The value of philosophy is, in fact, to be sought largely in its very uncertainty.
Philosophy, though unable to tell us with certainty what is the true answer to the doubts which it raises, is able to suggest many possibilities which enlarge our thoughts and free them from the tyranny of custom. Thus, while diminishing our feeling of certainty as to what things are, it greatly increases our knowledge as to what they may be; it removes the somewhat arrogant dogmatism of those who have never travelled into the region of liberating doubt, and it keeps alive our sense of wonder by showing familiar things in an unfamiliar aspect.

Thus, to sum up our discussion of the value of philosophy; Philosophy is to be studied, not for the sake of any definite answers to its questions since no definite answers can, as a rule, be known to be true, but rather for the sake of the questions themselves; because these questions enlarge our conception of what is possible, enrich our intellectual imagination and diminish the dogmatic assurance which closes the mind against speculation; but above all because, through the greatness of the universe which philosophy contemplates, the mind also is rendered great, and becomes capable of that union with the universe which constitutes its highest good.
[unQuote]
Last edited by Veritas Aequitas on Wed Jul 25, 2012 5:21 am, edited 1 time in total.
Veritas Aequitas
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Re: Philosophy is useless

Post by Veritas Aequitas »

ForgedinHell wrote:In science and mathematics, one may discover truths, and answers, but in philosophy, all one encounters are arguments. In more than 3,000 years of argument, no philosopher has ever explained what is moral, what is immoral, or even if morality exists. If there is a problem that cannot be answered by science and mathematics, then it most certainly cannot be answered by philosophy. Therefore, aside from some entertainment value, philosophy serves no useful purpose. In fact, it is rather harmful, because the time and energy one spends in studying philosophy could be better put to use studying math and science. Any takers?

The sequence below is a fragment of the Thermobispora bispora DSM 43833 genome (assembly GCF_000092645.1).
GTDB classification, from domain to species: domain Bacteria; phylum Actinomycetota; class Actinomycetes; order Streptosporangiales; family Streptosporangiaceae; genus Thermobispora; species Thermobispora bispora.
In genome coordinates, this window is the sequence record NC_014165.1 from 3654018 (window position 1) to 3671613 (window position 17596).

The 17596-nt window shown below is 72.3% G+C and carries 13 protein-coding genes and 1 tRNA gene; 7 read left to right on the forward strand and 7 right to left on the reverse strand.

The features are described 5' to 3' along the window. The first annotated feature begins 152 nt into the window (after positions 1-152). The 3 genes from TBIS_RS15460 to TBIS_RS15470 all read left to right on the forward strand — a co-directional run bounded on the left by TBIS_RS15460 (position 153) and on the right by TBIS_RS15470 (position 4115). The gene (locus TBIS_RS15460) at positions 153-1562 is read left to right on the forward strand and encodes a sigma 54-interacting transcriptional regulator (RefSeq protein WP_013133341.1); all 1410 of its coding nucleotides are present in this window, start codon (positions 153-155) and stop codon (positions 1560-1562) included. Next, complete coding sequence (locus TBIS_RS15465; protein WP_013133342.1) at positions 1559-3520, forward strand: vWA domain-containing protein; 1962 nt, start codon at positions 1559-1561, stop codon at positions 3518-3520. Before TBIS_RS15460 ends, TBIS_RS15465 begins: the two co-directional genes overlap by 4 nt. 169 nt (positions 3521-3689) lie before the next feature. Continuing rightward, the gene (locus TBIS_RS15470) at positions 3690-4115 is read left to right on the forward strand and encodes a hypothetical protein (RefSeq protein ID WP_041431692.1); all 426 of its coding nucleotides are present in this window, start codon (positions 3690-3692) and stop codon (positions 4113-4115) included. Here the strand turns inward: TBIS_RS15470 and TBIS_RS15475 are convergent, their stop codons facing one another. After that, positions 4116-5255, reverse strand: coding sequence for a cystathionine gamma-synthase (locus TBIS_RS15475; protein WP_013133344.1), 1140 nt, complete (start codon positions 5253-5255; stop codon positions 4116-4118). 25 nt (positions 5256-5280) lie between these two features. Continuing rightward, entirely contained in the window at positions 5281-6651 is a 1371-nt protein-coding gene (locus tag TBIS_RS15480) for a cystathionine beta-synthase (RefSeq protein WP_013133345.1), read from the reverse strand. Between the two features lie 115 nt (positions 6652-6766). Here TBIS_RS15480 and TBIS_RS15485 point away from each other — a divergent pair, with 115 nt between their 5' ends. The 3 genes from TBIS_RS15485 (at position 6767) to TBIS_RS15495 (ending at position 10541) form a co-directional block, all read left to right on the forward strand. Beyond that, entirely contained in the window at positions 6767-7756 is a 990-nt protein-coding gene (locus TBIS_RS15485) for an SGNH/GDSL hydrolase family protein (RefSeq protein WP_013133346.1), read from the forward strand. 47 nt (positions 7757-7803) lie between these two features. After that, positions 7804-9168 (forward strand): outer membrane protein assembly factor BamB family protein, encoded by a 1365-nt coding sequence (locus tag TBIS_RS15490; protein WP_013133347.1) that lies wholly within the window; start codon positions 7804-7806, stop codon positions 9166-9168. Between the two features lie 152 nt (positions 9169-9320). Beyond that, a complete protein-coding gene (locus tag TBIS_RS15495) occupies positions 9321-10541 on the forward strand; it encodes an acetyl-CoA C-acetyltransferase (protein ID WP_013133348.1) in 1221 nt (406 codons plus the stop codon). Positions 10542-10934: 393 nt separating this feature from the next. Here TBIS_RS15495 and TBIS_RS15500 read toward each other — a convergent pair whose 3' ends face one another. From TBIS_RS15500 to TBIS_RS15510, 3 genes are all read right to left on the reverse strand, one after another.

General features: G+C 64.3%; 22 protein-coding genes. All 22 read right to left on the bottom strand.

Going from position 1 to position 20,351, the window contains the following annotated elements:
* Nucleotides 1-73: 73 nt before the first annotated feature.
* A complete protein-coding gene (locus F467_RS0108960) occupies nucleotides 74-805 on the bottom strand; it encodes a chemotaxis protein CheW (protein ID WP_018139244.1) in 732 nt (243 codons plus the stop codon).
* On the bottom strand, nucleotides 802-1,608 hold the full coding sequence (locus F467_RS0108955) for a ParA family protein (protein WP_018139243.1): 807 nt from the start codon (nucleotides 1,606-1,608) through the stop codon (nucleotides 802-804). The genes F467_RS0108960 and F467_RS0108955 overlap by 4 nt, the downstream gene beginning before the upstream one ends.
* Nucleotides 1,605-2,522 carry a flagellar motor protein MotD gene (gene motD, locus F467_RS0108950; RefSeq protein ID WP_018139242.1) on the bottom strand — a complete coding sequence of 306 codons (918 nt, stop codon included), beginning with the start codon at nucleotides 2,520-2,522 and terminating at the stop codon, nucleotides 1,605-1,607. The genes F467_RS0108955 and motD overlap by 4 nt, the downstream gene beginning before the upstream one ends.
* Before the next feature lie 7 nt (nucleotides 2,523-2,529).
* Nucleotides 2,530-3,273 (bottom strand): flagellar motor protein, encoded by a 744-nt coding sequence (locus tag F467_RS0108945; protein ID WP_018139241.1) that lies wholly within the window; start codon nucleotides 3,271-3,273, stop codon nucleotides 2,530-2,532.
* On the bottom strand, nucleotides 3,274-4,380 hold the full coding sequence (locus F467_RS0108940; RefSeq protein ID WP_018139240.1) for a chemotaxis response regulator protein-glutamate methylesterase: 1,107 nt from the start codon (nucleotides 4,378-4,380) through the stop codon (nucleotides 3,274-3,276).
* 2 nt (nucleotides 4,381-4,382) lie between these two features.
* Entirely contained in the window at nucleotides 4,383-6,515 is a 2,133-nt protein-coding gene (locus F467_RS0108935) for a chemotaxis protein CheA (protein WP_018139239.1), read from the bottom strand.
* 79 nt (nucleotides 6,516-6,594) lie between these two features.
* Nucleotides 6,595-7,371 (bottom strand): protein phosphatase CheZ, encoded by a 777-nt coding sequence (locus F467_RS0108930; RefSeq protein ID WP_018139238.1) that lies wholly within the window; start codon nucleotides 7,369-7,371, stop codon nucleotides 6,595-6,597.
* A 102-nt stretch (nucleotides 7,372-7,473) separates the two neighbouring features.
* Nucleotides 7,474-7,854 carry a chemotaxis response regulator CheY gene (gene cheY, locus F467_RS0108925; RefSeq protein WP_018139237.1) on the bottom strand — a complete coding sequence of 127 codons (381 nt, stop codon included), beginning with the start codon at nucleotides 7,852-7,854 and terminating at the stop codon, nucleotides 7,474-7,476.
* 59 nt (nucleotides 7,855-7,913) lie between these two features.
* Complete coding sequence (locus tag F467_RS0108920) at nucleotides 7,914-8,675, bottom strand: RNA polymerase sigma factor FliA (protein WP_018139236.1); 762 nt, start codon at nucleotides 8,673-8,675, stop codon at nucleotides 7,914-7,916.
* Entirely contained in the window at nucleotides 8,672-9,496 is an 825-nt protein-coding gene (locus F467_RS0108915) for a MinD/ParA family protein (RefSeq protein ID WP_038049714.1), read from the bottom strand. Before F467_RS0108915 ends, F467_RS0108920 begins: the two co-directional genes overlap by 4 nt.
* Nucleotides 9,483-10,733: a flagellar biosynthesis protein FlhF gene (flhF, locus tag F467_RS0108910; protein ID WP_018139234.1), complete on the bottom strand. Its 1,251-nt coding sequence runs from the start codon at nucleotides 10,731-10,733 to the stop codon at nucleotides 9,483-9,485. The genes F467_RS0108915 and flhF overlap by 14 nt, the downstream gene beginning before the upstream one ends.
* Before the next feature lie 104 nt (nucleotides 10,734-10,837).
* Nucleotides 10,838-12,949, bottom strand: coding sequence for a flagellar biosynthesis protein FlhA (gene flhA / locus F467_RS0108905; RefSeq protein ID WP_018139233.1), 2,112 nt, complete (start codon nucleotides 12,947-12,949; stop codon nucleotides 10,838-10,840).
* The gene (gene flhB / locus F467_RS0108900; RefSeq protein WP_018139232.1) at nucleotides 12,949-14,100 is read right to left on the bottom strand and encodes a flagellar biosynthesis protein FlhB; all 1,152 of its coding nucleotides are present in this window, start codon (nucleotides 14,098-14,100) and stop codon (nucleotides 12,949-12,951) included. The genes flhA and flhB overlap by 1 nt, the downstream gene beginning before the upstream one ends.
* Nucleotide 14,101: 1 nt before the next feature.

Note Russell's take in the above post. In addition...

The mental actitivity that defines everything is philosophy, and philosophy is the only subject that defines itself. That is why we see the common, 'Philosophy of [x]".

If one defines philosophy narrowly, then one reaps narrow-mindedness.
Philosophy in its widest sense, is the 'love' of wisdom that is aligned with reality (the whole, not partial).
'Love' does not mean the emotion, an obsession for, merely admiration, but rather, a strong drive, inclination and determination for, striving, tendency, etc.
'Wisdom' means, theoretical and practical knowledge directed at the highest, the best and optimal good for the well-being of the individual and humanity.
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ForgedinHell
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Re: Philosophy is useless

Post by ForgedinHell »

Veritas Aequitas wrote:
ForgedinHell wrote:In science and mathematics, one may discover truths, and answers, but in philosophy, all one encounters are arguments. In more than 3,000 years of argument, no philosopher has ever explained what is moral, what is immoral, or even if morality exists. If there is a problem that cannot be answered by science and mathematics, then it most certainly cannot be answered by philosophy. Therefore, aside from some entertainment value, philosophy serves no useful purpose. In fact, it is rather harmful, because the time and energy one spends in studying philosophy could be better put to use studying math and science. Any takers?
Note Russell's take in the above post. In addition...

The mental actitivity that defines everything is philosophy, and philosophy is the only subject that defines itself. That is why we see the common, 'Philosophy of [x]".

If one defines philosophy narrowly, then one reaps narrow-mindedness.
Philosophy in its widest sense, is the 'love' of wisdom that is aligned with reality (the whole, not partial).
'Love' does not mean the emotion, an obsession for, merely admiration, but rather, a strong drive, inclination and determination for, striving, tendency, etc.
'Wisdom' means, theoretical and practical knowledge directed at the highest, the best and optimal good for the well-being of the individual and humanity.